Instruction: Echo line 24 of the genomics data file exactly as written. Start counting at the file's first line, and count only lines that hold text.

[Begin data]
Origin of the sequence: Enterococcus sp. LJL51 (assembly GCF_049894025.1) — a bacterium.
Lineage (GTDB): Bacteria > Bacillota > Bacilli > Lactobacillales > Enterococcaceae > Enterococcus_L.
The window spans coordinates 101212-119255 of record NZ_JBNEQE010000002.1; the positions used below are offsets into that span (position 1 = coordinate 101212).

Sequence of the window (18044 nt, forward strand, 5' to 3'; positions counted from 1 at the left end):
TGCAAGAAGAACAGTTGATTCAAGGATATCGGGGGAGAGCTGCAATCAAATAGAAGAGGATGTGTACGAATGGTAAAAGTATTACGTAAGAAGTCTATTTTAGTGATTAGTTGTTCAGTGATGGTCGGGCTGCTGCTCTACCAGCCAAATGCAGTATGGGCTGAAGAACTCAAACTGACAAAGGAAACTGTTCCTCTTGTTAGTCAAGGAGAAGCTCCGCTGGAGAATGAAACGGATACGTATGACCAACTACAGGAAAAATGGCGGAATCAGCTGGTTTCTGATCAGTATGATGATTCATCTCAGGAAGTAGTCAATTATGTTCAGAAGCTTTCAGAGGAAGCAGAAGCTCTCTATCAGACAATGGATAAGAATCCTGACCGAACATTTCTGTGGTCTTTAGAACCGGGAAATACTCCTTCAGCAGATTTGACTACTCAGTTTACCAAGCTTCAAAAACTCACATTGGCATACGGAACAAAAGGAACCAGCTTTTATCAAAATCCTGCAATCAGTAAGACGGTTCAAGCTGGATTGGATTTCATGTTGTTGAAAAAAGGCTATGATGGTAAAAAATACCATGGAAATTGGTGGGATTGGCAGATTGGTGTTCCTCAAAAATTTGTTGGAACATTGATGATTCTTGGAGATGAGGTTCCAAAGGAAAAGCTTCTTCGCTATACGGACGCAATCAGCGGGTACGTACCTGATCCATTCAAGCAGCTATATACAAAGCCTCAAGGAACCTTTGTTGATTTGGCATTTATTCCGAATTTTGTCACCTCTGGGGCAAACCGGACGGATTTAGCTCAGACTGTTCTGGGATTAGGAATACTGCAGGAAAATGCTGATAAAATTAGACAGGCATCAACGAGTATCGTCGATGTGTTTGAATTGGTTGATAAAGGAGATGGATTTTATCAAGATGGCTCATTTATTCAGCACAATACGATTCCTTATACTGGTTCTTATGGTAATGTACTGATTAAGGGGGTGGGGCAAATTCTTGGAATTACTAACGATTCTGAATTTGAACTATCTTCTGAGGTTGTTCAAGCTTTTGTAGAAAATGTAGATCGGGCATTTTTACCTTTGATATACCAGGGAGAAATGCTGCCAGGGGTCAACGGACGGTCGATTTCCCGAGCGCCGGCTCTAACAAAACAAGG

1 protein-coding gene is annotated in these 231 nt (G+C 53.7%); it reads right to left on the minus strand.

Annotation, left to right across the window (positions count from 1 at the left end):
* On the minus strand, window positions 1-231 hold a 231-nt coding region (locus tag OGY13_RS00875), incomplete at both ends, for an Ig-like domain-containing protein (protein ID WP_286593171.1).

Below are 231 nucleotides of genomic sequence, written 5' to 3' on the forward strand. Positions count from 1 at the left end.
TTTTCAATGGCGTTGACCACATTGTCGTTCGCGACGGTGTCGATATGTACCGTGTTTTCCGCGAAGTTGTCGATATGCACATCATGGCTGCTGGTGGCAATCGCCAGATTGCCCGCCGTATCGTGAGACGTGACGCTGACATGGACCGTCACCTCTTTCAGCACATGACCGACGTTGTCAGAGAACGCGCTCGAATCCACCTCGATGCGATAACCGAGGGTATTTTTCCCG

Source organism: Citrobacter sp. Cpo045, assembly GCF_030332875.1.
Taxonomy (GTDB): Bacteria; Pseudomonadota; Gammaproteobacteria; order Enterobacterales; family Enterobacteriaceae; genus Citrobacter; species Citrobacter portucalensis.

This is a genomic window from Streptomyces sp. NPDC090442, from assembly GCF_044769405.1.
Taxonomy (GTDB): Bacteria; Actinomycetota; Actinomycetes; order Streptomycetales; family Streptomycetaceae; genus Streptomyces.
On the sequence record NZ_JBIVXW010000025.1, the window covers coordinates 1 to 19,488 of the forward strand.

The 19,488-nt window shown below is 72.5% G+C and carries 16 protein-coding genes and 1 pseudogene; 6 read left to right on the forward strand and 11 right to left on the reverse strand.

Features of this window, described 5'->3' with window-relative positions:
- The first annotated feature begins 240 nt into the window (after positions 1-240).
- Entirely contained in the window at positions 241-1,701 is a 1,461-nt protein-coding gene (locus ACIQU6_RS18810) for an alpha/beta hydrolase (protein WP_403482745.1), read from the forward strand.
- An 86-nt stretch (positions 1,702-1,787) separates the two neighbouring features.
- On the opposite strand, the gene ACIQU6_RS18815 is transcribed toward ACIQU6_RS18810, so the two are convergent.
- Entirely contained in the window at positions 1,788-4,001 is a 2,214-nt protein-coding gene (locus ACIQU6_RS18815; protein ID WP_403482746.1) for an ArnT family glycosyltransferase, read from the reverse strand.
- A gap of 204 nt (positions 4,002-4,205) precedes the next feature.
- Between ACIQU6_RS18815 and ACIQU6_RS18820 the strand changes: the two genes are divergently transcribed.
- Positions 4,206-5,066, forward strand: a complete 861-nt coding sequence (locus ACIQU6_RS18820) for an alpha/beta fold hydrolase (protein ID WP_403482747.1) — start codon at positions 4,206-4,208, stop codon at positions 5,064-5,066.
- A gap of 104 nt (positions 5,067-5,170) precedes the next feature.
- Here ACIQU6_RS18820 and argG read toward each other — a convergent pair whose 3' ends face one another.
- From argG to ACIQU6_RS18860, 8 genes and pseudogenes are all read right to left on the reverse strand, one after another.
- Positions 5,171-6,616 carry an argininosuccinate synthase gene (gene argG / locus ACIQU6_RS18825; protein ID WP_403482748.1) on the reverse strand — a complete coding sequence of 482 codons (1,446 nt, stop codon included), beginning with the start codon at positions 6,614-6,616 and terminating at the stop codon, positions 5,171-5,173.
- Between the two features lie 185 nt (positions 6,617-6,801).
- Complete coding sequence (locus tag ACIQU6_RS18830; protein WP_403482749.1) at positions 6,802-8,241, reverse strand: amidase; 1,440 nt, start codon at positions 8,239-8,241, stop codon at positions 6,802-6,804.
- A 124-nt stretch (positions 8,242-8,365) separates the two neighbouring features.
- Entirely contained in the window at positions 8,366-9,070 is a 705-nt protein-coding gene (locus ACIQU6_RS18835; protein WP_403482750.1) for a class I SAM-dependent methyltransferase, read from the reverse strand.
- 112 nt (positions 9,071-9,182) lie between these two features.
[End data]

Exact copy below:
- Between ACIQU6_RS18815 and ACIQU6_RS18820 the strand changes: the two genes are divergently transcribed.